Lester v. Hadley et al

Filing 89

REPORT AND RECOMMENDATIONS re MOTION for Summary Judgment filed by COI Igo, Sgt. Hadley, Sgt. Bradley, COI Montgomery, recommending that the summary judgment of defendants Hadley, Bradley, Montgomery and Igo be granted and that plaintiff's action against these defendants be dismissed without prejudice. Objections to R&R due by 3/13/2009. Signed by Magistrate Judge Bert W. Milling, Jr on 2/17/09. (copy to plaintiff) (cmj)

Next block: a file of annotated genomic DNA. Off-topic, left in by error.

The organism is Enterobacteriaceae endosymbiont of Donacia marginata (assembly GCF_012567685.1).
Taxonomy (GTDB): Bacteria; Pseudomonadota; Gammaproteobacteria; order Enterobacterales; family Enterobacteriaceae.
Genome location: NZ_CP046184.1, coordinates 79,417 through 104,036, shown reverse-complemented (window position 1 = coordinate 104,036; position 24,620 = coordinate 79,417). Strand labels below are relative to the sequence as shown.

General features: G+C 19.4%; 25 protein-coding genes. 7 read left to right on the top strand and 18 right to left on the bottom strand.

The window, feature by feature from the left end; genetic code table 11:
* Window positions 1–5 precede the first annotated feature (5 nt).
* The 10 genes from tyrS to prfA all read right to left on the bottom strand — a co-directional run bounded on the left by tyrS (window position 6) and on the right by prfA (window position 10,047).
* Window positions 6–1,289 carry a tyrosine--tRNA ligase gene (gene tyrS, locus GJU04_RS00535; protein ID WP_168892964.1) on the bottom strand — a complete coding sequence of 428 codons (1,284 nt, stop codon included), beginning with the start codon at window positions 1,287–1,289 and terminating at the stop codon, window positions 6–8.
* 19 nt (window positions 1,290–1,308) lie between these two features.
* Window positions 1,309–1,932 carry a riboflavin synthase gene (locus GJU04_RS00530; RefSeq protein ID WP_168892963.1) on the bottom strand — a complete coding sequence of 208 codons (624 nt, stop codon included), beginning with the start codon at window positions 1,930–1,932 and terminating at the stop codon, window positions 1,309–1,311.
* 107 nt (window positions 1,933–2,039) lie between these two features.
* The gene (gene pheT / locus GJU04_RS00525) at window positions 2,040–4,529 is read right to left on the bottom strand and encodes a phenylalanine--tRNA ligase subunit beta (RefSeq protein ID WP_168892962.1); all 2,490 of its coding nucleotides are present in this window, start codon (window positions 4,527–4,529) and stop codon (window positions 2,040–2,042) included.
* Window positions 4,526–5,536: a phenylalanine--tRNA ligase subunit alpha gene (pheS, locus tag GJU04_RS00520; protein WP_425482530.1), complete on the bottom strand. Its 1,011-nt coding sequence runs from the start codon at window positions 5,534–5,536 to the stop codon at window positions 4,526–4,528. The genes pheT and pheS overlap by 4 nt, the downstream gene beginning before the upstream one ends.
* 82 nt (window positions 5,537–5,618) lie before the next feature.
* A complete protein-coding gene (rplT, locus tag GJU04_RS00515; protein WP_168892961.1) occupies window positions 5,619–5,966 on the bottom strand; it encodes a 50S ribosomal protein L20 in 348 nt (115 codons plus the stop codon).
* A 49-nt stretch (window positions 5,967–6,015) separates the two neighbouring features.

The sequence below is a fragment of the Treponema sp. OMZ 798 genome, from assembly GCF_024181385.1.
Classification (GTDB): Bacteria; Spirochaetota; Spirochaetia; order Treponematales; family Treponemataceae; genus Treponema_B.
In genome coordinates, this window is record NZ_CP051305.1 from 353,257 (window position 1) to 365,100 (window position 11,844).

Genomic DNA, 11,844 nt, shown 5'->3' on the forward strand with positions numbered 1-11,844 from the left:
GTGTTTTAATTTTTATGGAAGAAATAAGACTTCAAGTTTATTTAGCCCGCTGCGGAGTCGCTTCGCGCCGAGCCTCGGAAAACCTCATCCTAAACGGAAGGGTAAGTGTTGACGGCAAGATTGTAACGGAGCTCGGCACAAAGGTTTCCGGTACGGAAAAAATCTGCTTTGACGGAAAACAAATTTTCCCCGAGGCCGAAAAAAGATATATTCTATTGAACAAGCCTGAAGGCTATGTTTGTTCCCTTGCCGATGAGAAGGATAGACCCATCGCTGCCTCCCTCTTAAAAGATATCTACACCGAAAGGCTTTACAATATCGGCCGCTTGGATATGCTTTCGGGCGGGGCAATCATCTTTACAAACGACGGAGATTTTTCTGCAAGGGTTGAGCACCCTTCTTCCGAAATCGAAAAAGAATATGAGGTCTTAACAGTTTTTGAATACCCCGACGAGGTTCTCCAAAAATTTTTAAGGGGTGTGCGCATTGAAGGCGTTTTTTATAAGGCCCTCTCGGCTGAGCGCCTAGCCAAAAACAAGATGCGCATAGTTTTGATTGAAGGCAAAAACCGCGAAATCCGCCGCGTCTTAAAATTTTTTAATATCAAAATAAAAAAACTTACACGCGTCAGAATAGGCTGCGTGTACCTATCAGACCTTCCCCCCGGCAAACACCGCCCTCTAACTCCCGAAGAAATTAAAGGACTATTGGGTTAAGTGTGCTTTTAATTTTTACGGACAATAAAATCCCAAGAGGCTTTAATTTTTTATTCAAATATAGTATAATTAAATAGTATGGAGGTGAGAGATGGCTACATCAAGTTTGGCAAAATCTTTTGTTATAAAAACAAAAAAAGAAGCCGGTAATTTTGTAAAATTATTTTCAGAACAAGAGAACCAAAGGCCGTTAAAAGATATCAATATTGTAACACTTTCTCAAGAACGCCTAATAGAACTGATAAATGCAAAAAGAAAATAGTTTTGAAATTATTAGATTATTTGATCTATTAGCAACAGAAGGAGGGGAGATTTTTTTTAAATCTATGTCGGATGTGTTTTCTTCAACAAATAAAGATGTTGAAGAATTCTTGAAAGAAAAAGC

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IN THE UNITED STATES DISTRICT COURT FOR THE SOUTHERN DISTRICT OF ALABAMA SOUTHERN DIVISION BUFORD ULE LESTER, JR. Plaintiff, vs. SGT. HADLEY, et al. Defendants. : : : : : REPORT AND RECOMMENDATION Plaintiff, an Alabama prison inmate proceeding pro se and in forma pauperis filed a Complaint under 42 U.S.C. 1983. This CIVIL ACTION 06-0393-KD-M action was referred to the undersigned pursuant to 28 U.S.C. 636(b)(1)(B) and Local Rule 72.2(c)(4), and is now before the undersigned on the Motion for Summary Judgment of Defendants, Jake Hadley, Melvin Bradley, Martinous Montgomery, and Wayne Igo, (Docs. 31, 32, 37, and 49), and Plaintiff's Oppositions thereto (Docs. 33, 71, 73, 74, 81, 84, and 85). After consideration of these pleadings, and for the reasons set out below, it is recommended that the Motion for Summary Judgment of Defendants Hadley, Bradley, Montgomery, and Igo be granted and that Plaintiff's action against these Defendants be dismissed without prejudice. I. SUMMARY OF FACTUAL ALLEGATIONS From its review of the record, the Court summarizes the parties' allegations that are material to the issues addressed in this Report and Recommendation. Plaintiff, a state inmate 1 currently incarcerated at Holman Correctional Facility,1 has alleged that during a brief incarceration at the Baldwin County Corrections Center, his constitutional rights were violated when he was placed on a D-Ring restraint for six hours on February 10, 2005. (Doc. 4 at 10-14). Plaintiff claims that as a result of (Id.). this incident, he has suffered a shoulder injury. Plaintiff is seeking compensatory and punitive damages, as well as injunctive relief "that state prisoners be treated within statutory provisions of Alabama and the laws of the United States." (Doc. 4 at 8). Defendants Hadley, Bradley, Montgomery, and Igo have denied Plaintiff's allegations, asserting the defenses of qualified, and Eleventh Amendment immunity, as well as the failure of Plaintiff to comply with the mandatory requirements of the Prison Litigation Reform Act. II. (Docs. 31 and 32). PROCEDURAL ASPECTS OF THE CASE On August 3, 2006, Plaintiff filed the subject 1983 action in this Court against Defendants Jake Hadley, Melvin Bradley, Martinous Montgomery, and Wayne Igo.2 (Doc. 4). On September 25, Plaintiff was convicted of First Degree Rape, First Degree Sodomy, and First Degree Robbery. (Doc. 4 at 6; Doc. 32, Ex. A at 6). Plaintiff originally filed this action on June 30, 2006, (Doc. 1), but, because he used outdated complaint forms, on July 6, 2006, this Court ordered Plaintiff to file his Complaint using updated forms. (Doc. 3). Subsequently, Plaintiff filed his new Complaint on the proper forms on August 3, 2006, (Doc. 4), and by this Court's order of July 6, 2006, this Complaint supersedes the original. (Doc. 3). 2 2 1 2006, Plaintiff sought to amend his Complaint to adjust his request for damages, as well as to add an additional defendant, the Sheriff of Baldwin County, Jimmy Johnson; however this Court denied the request to add the additional defendant to the action. (Docs. 7, 10, and 20). On August 17, 2007, October 1, 2007, and February 5, 2008, Defendants Hadley, Bradley, Montgomery, and Igo filed their Answer and Special Report, denying the allegations and asserting various defenses as discussed above. (Docs. 31, 32, 37, and 49). Following and during the filing of Defendants' Answers and Special Reports, Plaintiff filed numerous replies, motions, and discovery requests. 84, and 85). The Court converted Defendants' Special Report and Answer to a Motion for Summary Judgment on April 15, 2008. (Doc. 58). (Docs. 33, 34, 35, 36, 59, 71, 73, 74, 81, Defendants' Motion for Summary Judgment and Plaintiff's responses thereto are now before the Court. III. SUMMARY JUDGMENT STANDARD In analyzing the propriety of a motion for summary judgment, the Court begins with these basic principles. The Federal Rules of Civil Procedure grant this Court authority under Rule 56 to render "judgment as a matter of law" to a party who moves for summary judgment. "[S]ummary judgment is proper `if the pleadings, depositions, answers to interrogatories, and admissions on file, together with the affidavits, if any, show that there is no genuine issue as to any material fact. . . .'" 3 Celotex Corp. v. Catrett, 477 U.S. 317, 322 (1986) (quoting Fed. R. Civ. P. 56(c). The Court must view the evidence produced by "the nonmoving party, and all factual inferences arising from it, in the light most favorable to" that party. 923, 934 (11th Cir. 1989). However, Rule 56(e) states that: an adverse party [to a motion for summary judgment] may not rest upon the mere allegations or denials of the adverse party's pleading, but the adverse party's response, by affidavits or as otherwise provided in this rule, must set forth specific facts showing that there is a genuine issue for trial. If the adverse party does not so respond, summary judgment, if appropriate, shall be entered against the adverse party. Fed. R. Civ. P. 56(e); see also Celotex Corp., 477 U.S. at 325-27. "[T]here is no issue for trial unless there is sufficient evidence favoring the nonmoving party for a jury to return a verdict for that party. . . . If the evidence is merely Barfield v. Brierton, 883 F.2d colorable, . . . or is not significantly probative, . . . summary judgment may be granted." Anderson v. Liberty Lobby, Inc., 477 "Summary U.S. 242, 249-50 (1986) (internal citations omitted). judgment is mandated where a party `fails to make a showing sufficient to establish the existence of an element essential to that party's case, and on which that party will bear the burden of proof at trial.'" Custom Mfg. & Eng'g, Inc. v. Midway Servs., Inc., 508 F.3d 641, 647 (11th Cir. 2007) (citations omitted). Defendants have met their evidentiary burden and 4 demonstrated the absence of a genuine issue of material fact with respect to Plaintiff's failure to exhaust administrative remedies. Thus, the burden shifts to Plaintiff to establish, with appropriate evidence beyond the pleadings, that a genuine issue material to his case exists. Clark v. Coats and Clark, Inc., 929 F.2d 604, 608 (11th Cir. 1991); Celotex, 477 U.S. at 324; Fed. R. Civ. P. 56 (e)(2) ("When a motion for summary judgment is properly made and supported, an opposing party may not rely merely on allegations or denials in its own pleading; rather its response must ... set out specific facts showing a genuine issue for trial."). A genuine issue of material fact exists when the nonmoving party produces evidence that would allow a reasonable fact-finder to return a verdict in its favor. Greenberg v. BellSouth Telecomm., Inc., 498 F.3d 1258, 1263 (11th Cir. 2007). As the Middle District of Alabama recently noted, "[t]o survive Defendants' properly supported motion for summary judgment, Plaintiff is required to produce `sufficient [favorable] evidence' establishing proper exhaustion of administrative remedies." Johnson v. McCarty, Civil Action No. 07-52, 2008 WL 5429837, *2 (M.D. Ala. Dec. 31, 2008), quoting Anderson v. Liberty Lobby, Inc., 477 U.S. 242, 249 (1986). mere `scintilla' of evidence supporting the opposing party's position will not suffice; there must be enough of a showing that the [trier of fact] could reasonably find for that party. 5 "A Anderson v. Liberty Lobby, 477 U.S. 242, 106 S. Ct. 2505, 2512, 91 L. Ed. 2d 202 (1986)." (11th Cir. 1990). "Conclusory allegations based on subjective beliefs are likewise insufficient to create a genuine issue of material fact and, therefore, do not suffice to oppose a motion for summary judgment." Johnson v. McCarty, 2008 WL 5429837 at *2, citing Walker v. Darby, 911 F.2d 1573, 1577 Waddell v. Valley Forge Dental Associates, Inc., 276 F.3d 1275, 1279 (11th Cir. 2001); Holifield v. Reno, 115 F.3d 1555, 1564 n.6 (11th Cir. 1997) (plaintiff's "conclusory assertions ..., in the absence of [admissible] supporting evidence, are insufficient to withstand summary judgment."); Harris v. Ostrout, 65 F.3d 912, 916 (11th Cir. 1995) (grant of summary judgment appropriate where inmate produces nothing beyond "his own conclusory allegations..."); Fullman v. Graddick, 739 F.2d 553, 557 (11th Cir. 1984) ("mere verification of party's own conclusory allegations is not sufficient to oppose summary judgment...."). In this action, Plaintiff has failed to show that a material fact exists as to whether he exhausted his administrative remedies as required under the PLRA. IV. DISCUSSION In this action, Plaintiff complains that his Eighth Amendment right to be free from cruel and unusual punishment was violated by Defendants when Plaintiff was allegedly handcuffed to a restraining ring for a period of six hours. 13). (Doc. 4 at 5, 10- Plaintiff claims that immediately following his arrival at 6 the Baldwin County Corrections Center on February 10, 2005, he made repeated requests to use the telephone. (Id. at 10). After one of his requests, Plaintiff claims that Defendant Hadley became angry and began yelling. (Id.). Plaintiff next demanded to see Hadley's supervisor and also demanded grievance forms. Plaintiff contends that at this time, Defendants gathered and placed him on a restraining ring where he remained for approximately six hours, causing him pain and suffering. 10-13). Defendants assert that this action is due to be dismissed because Plaintiff has failed to exhaust his available administrative remedies as required by the Prison Litigation Reform Act, 42 U.S.C. 1997e(a). Defendants contend (Id. at specifically that Plaintiff failed to exhaust the administrative remedies available to him at the Baldwin County Corrections Center through the facility's inmate grievance procedure. 32 at 6). "The Prison Litigation Reform Act of 1995 (PLRA) ... requires prisoners to exhaust prison grievance procedures before filing suit." Jones v. Bock, 549 U.S. 199 (2007). Specifically, (Doc. 42 U.S.C. 1997e(a) states that "[n]o action shall be brought with respect to prison conditions under section 1983 of this title, or any other Federal law, by a prisoner confined in any jail, prison, or other correctional facility until such administrative remedies as are available are exhausted." "Congress has provided in 1997e(a) that an inmate must 7 exhaust irrespective of the forms of relief sought and offered through administrative avenues." 741 n. 6 (2001). Booth v. Churner, 532 U.S. 731, "[T]he PLRA's exhaustion requirement applies to all inmate suits about prison life, whether they involve general circumstances or particular episodes, and whether they allege excessive force or some other wrong." 516, 532 (2002). Porter v. Nussle, 534 U.S. "Exhaustion is a precondition to litigation in federal courts, and courts do not have the discretion to waive the 1997e(a) requirement." Mason v. FNU Bridger, 261 Fed. Appx. 225, 228 (11th Cir. 2008), citing Booth, 532 U.S. at 741; and Alexander v. Hawk, 159 F.3d 1321, 1325-26 (11th Cir. 1998). "There is no question that exhaustion is mandatory under the PLRA." 524. Furthermore, it has been held that "the PLRA exhaustion requirement requires proper exhaustion." U.S. 81, 92 (2006) (emphasis added). Woodford v. Ngo, 548 Jones, 549 U.S. at 199-200, citing Porter, 534 U.S. at In Woodford, the Supreme Court explained that to properly exhaust "a prisoner must complete the administrative review process in accordance with the applicable procedural rules, including deadlines, as a precondition to bringing suit in federal court." Id. at 88. The Court went on to explain that "[p]roper exhaustion demands compliance with an agency's deadlines and other critical procedural rules because no adjudicative system can function effectively without imposing some orderly structure on the course of its proceedings... Construing 1997e(a) to require proper 8 exhaustion... fits with the general scheme of the PLRA, whereas [a contrary] interpretation would turn that provision into a largely useless appendage." Id. at 90-93. As noted by the Middle District of Alabama, "[t]his interpretation of the PLRA's exhaustion requirement `carries a sanction' for noncompliance and avoids `mak[ing] the PLRA exhaustion scheme wholly ineffective.'" Johnson, 2008 WL 5429837 at *4, quoting Woodford, 548 U.S. at 95. Thus, a prisoner cannot simply bypass available administrative remedies and then "proceed directly to federal court," either by "failing to properly exhaust available administrative remedies" or by waiting until those "remedies are no longer available." Id. "[A]llowing federal review under these circumstances would impose `no significant sanction' on the prisoner," id., and the Supreme Court has noted that "the PLRA did not create such a toothless scheme." Woodford, 548 U.S. at 95. "Further, the PLRA's exhaustion requirement contains no futility exception where there is an available inmate grievance procedure." McCarty, 2008 WL 5429837 at *4, citing Booth, 532 U.S. at 741 n.6 ("[W]e will not read futility or other exceptions into statutory exhaustion requirements where Congress has provided otherwise."); and Cox v. Mayer, 332 F.3d 422, 424-428 (6th Cir. 2003) (holding that the exhaustion requirement applies to a former prisoner who filed his complaint without exhausting his administrative remedies and who had since been released from custody). In support of their exhaustion argument, Defendants have put 9 forth evidence showing that at all relevant times there was an inmate grievance procedure available to Plaintiff but that Plaintiff failed to file a grievance regarding the allegations which are the subject of this action. and G). (Doc. 32, Exs. B, C, D, E, Specifically, it has been established that the Baldwin County Corrections Center provides a grievance procedure for inmate complaints. (Doc. 32, Ex. E at 19-22 and Ex. G at 20-21). The center's grievance procedure states that inmates may request an Inmate Grievance Form from any officer in the Pod. Ex. G at 20). Officer. (Doc. 32, This form is then routed to the Chief Corrections The official procedure indicates that a written (Id.). response will be returned to the inmate within ten days from the date of the filing of the grievance. (Id.). If the inmate is not satisfied with the response, the grievance may be appealed to the Sheriff through the U.S. Mail, but this appeal must take place within seventy-two hours. (Id.). If the inmate is not satisfied with the Sheriff's reply, then the inmate may appeal the grievance to the courts. (Id.). Defendants contend that a search of Plaintiff's inmate file reveals that Plaintiff never filed a grievance regarding the matters made the subject of this complaint. (Doc. 32). Plaintiff did, however, submit an Inmate Request Form on February 21, 2005, seeking medical attention for an ingrown toenail, as well as some "boils" under his left arm. (Doc. 32, Ex. A at 8). Plaintiff's allegations have been strikingly inconsistent with regard to whether he actually filed a grievance at the 10 Baldwin County Corrections Center. Plaintiff initially alleged that he did not file a grievance because he feared the officers, but later averred that he did actually file a grievance on February 14, 2005, at "supper time." (Doc. 85 at 1). Plaintiff has further stated that "[i]t would appear (the grievance) was misplaced or destroyed." (Id.). Moreover, Plaintiff explained that "[t]he evidence before pre-filing of this lawsuit clearly reflects that [Plaintiff] was aware of the requirement to file a grievance with the jail - the filing (1) of a claim with the State Board of Adjustment and (2) a civil complaint for negligent [sic], Title 6-5-260 Code 1975." (Doc. 84 at 1-2). Thus, Plaintiff does not deny knowledge of the requirement to file a grievance, but simply contends that he did file a grievance that Defendants have since lost. It has been held that a district court may properly resolve factual issues related to whether a plaintiff exhausted his administrative remedies.3 3 Bryant v. Rich, 530 F.3d 1368, 1374 The Eleventh Circuit has instructed that "an exhaustion defense...is not ordinarily the proper subject for a summary judgment; instead, it `should be raised in a motion to dismiss, or be treated as such if raised in a motion for summary judgment.'" Bryant v. Rich, 530 F.3d 1368, 1374-75 (11th Cir. 2008), quoting Ritza v. Int'l Longshoremen's & Warehousemen's Union, 837 F.2d 365, 368-69 (9th Cir. 1988). This is because, according to the Court, "exhaustion of administrative remedies is a matter in abatement and not generally an adjudication on the merits." Id. at 1374. In this instance, although this action is before the Court on Defendants' Motion for Summary Judgment, the result does not change. While Plaintiff has had an opportunity to submit evidence, and has in fact submitted affidavits and participated in discovery, this Court has effectively "treated" this motion as one to dismiss, considering only the issue of exhaustion and dismissing Plaintiff's action without prejudice, 11 (11th Cir. 2008). Thus, this Court may properly resolve this particular factual issue, as our sister court in the Middle District of Alabama has recently done in similar situations, and this Court finds that the evidence reflects that Plaintiff failed to properly exhaust his available administrative remedies at the Baldwin County Corrections Center. See Ellis v. Sadeek, Civil Action No. 08-790, 2009 WL 263011 (M.D. Ala. Feb. 4, 2009); Carter v. Giles, Civil Action No. 08-713, 2009 WL 88559, *7 (M.D. Ala. Jan. 13, 2009) ("The court...concludes that the claims presented in this cause of action...are subject to summary dismissal without prejudice as [plaintiff] failed to properly exhaust an administrative remedy available to him which is a precondition to proceeding in this court on such claims."); Johnson v. McCarty, Civil Action No. 07-52, 2008 WL 5429837, *5 (M.D. Ala. Dec. 31, 2008) (finding that plaintiff failed to exhaust and noting that "[p]laintiff relies on his own conclusory allegations submitted in response to Defendants' dispositive motion that he complied with the jail's administrative remedies, his equivocal allegation that his grievance forms may have `gotten past' Defendants, and his contention that the copy of the grievance form contained in Defendants' evidentiary materials is not the same form with which he is familiar."); Milner v. Jennings, Civil Action No. 07-152, 2008 WL 5381826, *6 (M.D. Ala. Dec. 23, 2008) (holding that plaintiff failed to exhaust not on the merits, but solely for failure to exhaust his administrative remedies. 12 administrative remedies and stating "[t]he record is devoid of evidence other than Plaintiff's conclusory allegations that Plaintiff filed the requisite grievances and/or appeals with respect to the claim(s) set forth in the present complaint as is necessary to properly exhaust administrative remedies."); McCullough v. Carmichael, Civil Action No. 05-1163, 2008 WL 5111128, *6 (M.D. Ala. Dec. 2, 2008) (dismissing action because of plaintiff's failure to exhaust administrative remedies and stating "[p]laintiff's conclusory unsworn allegation that administrative remedies were unavailable without any supporting evidence is insufficient."); Vaughn v. Scroggins, Civil Action No. 06-1048, 2008 WL 4767496, *6 (M.D. Ala. Oct. 28, 2008) (finding that plaintiff had not exhausted and stating that "[o]ther than his self-serving statements, there is no record or documentation that Plaintiff has made any complaints against Defendants about the matters made the subject of this action. Plaintiff simply states that he complied with the grievance procedure but that his grievance forms may have been avoided or abandoned."); Moon v. Rayapati, Civil Action No. 06-384, 2008 WL 4493298, *7 (M.D. Ala. Sept. 29, 2008) (dismissing plaintiff's claims for failure to exhaust administrative remedies and explaining that "[plaintiff's] subjective belief that resort to administrative remedies would have been futile and/or ineffectual is not relevant."); and Hicks v. Allen, Civil Action No. 07-142, 2008 WL 4368749 (M.D. Ala. Sept. 22, 2008). Just like the plaintiffs in the similar actions before the 13 Middle District of Alabama, Plaintiff has offered nothing more than conclusory, self-serving statements regarding whether or not he filed a grievance at the Baldwin County Corrections Center. Moreover, in the present action, Plaintiff has changed his story from initially admitting to not filing a grievance, to later claiming that he did file a grievance but asserting that Defendants must have lost it. Defendants, on the other hand, have offered evidence of Plaintiff's inmate file which includes one actual written medical request from Plaintiff during Plaintiff's brief incarceration at the Baldwin County Corrections Center, but no inmate grievance form related to the allegations made the subject of this lawsuit. Based on the proof provided as well as Plaintiff's own admission, the Court concludes that Plaintiff did not exhaust the administrative remedies available to him at the Baldwin County Corrections Center regarding his Eighth Amendment claim of cruel and unusual punishment related to his restraint on the D-Ring. Plaintiff's contradicting statements without any supporting evidence are simply insufficient. Based on the foregoing, this Court concludes that Plaintiff's claims in this cause of action are due to be dismissed without prejudice as Plaintiff failed to exhaust an available administrative remedy, which is a precondition to proceeding in this court on his claims. V. CONCLUSION If a party "fails to make a showing sufficient to establish the existence of an element essential to that party's case, and 14 on which the party will bear the burden of proof at trial," Rule 56(c) mandates that summary judgment be entered against the nonmovant. Celotex Corp., 477 U.S. at 322. "No material issues can be in dispute where the plaintiff's evidence fails to establish a constitutional violation." F.2d 1530, 1534 (11th Cir. 1990). Therefore, based on the foregoing, it is recommended that the Motion for Summary Judgment of Defendants Hadley, Bradley, Montgomery, and Igo (Docs. 31, 32, 37, and 49) be granted, that Plaintiff's action be dismissed without prejudice, and that judgment be entered in favor of Defendants on all claims. Bennett v. Parker, 898 MAGISTRATE JUDGE'S EXPLANATION OF PROCEDURAL RIGHTS AND RESPONSIBILITIES FOLLOWING RECOMMENDATION AND FINDINGS CONCERNING NEED FOR TRANSCRIPT 1. Objection. Any party who objects to this recommendation or anything in it must, within ten days of the date of service of this document, file specific written objections with the clerk of court. Failure to do so will bar a de novo determination by the district judge of anything in the recommendation and will bar an attack, on appeal, of the factual findings of the magistrate judge. See 28 U.S.C. 636(b)(1)(c); Lewis v. Smith, 855 F.2d 736, 738 (11th Cir. 1988); Nettles v. Wainwright, 677 F.2d 404 (5th Cir. Unit B, 1982)(en banc). The procedure for challenging the findings and recommendations of the magistrate judge is set out in more detail in SD ALA LR 72.4 (June 1, 1997), which provides that: A party may object to a recommendation entered by a magistrate judge in a dispositive matter, that is, a matter excepted by 28 U.S.C. 636(b)(1)(A), by filing a "Statement of Objection to Magistrate Judge's Recommendation" within ten days after being served with a copy of the recommendation, unless a different time is established by order. The statement of objection shall specify those portions of the recommendation to which objection is made and the basis for the objection. 15 The objecting party shall submit to the district judge, at the time of filing the objection, a brief setting forth the party's arguments that the magistrate judge's recommendation should be reviewed de novo and a different disposition made. It is insufficient to submit only a copy of the original brief submitted to the magistrate judge, although a copy of the original brief may be submitted or referred to and incorporated into the brief in support of the objection. Failure to submit a brief in support of the objection may be deemed an abandonment of the objection. A magistrate judge's recommendation cannot be appealed to a Court of Appeals; only the district judge's order or judgment can be appealed. 2. Transcript (applicable where proceedings tape recorded). Pursuant to 28 U.S.C. 1915 and Fed. R. Civ. P. 72(b), the magistrate judge finds that the tapes and original records in this action are adequate for purposes of review. Any party planning to object to this recommendation, but unable to pay the fee for a transcript, is advised that a judicial determination that transcription is necessary is required before the United States will pay the cost of the transcript. DONE this 17th day of February, 2009. s/BERT W. MILLING, JR. UNITED STATES MAGISTRATE JUDGE 16